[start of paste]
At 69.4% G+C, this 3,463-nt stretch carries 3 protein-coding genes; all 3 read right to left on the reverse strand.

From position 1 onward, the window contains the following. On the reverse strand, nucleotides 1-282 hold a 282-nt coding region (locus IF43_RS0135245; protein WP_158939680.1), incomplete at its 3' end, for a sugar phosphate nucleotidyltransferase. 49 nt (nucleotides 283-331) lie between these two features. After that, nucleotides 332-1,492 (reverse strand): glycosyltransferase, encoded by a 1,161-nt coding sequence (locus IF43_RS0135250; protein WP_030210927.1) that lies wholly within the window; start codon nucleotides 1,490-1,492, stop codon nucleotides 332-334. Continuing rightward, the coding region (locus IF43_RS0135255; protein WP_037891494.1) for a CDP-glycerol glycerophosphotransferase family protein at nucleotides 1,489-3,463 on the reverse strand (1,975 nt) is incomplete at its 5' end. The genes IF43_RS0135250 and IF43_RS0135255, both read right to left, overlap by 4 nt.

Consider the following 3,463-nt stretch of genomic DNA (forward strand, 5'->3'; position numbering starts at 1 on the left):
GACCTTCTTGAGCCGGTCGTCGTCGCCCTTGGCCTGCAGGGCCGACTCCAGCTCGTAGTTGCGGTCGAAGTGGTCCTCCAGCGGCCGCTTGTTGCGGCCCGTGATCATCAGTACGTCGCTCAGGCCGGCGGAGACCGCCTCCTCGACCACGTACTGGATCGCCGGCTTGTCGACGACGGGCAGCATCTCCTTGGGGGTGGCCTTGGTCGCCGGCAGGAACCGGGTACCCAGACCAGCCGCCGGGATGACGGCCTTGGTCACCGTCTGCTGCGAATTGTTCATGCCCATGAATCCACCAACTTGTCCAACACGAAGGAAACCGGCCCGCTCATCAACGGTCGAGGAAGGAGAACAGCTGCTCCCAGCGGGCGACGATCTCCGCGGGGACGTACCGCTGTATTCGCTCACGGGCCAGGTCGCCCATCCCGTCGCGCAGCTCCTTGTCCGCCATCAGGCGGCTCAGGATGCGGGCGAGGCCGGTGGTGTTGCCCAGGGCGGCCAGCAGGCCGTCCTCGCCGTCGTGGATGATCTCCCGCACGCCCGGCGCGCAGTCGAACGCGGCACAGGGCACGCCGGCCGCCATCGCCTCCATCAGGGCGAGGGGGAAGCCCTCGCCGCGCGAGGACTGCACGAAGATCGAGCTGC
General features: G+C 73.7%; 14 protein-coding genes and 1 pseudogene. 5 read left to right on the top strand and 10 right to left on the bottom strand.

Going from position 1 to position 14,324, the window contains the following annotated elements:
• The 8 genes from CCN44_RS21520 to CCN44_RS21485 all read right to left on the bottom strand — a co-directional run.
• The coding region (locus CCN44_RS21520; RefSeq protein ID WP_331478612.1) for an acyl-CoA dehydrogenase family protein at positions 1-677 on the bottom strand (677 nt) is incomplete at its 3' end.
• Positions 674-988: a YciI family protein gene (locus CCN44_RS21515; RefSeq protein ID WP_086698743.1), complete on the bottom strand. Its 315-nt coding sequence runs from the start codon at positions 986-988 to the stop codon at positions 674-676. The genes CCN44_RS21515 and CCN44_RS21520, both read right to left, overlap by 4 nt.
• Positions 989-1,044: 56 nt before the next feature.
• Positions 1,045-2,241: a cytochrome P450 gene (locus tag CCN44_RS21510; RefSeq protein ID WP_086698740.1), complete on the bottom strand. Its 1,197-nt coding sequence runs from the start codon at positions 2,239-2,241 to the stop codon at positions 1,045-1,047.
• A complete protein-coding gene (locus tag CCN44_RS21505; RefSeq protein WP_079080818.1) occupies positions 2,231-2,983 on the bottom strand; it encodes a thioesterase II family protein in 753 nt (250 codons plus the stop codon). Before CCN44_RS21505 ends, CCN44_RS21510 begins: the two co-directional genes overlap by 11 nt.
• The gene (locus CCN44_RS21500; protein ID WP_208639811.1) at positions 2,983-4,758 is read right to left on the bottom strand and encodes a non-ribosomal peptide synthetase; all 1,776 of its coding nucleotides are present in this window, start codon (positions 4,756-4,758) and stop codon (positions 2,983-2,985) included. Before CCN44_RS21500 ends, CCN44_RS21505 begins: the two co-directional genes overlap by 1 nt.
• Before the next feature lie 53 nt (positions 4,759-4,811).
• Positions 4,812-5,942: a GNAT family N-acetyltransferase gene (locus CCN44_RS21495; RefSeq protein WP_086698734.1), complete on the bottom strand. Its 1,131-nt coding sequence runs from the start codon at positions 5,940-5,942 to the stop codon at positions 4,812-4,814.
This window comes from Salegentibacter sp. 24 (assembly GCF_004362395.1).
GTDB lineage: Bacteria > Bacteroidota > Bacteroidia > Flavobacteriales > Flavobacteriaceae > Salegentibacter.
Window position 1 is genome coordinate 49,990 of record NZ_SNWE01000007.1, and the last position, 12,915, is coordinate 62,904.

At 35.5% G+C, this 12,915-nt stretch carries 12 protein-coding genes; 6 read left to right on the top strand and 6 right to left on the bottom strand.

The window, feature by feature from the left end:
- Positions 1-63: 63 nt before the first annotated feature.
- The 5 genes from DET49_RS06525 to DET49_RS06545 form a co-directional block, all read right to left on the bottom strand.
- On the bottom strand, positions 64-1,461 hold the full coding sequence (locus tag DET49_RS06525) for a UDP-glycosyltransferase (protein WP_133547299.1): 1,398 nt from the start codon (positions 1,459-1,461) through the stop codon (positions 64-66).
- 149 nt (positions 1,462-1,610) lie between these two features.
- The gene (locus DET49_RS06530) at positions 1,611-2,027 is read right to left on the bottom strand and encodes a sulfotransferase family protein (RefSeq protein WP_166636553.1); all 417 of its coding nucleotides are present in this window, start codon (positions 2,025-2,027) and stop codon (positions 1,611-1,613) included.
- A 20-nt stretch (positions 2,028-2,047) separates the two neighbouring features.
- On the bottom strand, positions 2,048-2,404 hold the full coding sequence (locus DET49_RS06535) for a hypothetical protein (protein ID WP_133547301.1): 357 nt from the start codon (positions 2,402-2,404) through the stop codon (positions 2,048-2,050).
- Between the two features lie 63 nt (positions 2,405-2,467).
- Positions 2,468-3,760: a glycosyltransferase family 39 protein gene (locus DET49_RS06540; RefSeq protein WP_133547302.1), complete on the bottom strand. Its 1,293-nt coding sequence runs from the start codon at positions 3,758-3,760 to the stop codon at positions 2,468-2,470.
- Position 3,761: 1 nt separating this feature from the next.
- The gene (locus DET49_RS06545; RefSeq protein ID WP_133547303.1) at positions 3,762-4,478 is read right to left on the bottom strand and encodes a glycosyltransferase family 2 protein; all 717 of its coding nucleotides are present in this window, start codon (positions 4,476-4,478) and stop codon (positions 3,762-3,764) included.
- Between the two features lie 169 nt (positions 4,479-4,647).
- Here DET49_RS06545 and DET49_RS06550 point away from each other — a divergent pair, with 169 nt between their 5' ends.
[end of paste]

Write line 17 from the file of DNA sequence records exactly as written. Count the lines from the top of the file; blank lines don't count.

GTDB lineage: Bacteria > Bacteroidota > Bacteroidia > Flavobacteriales > Flavobacteriaceae > Salegentibacter.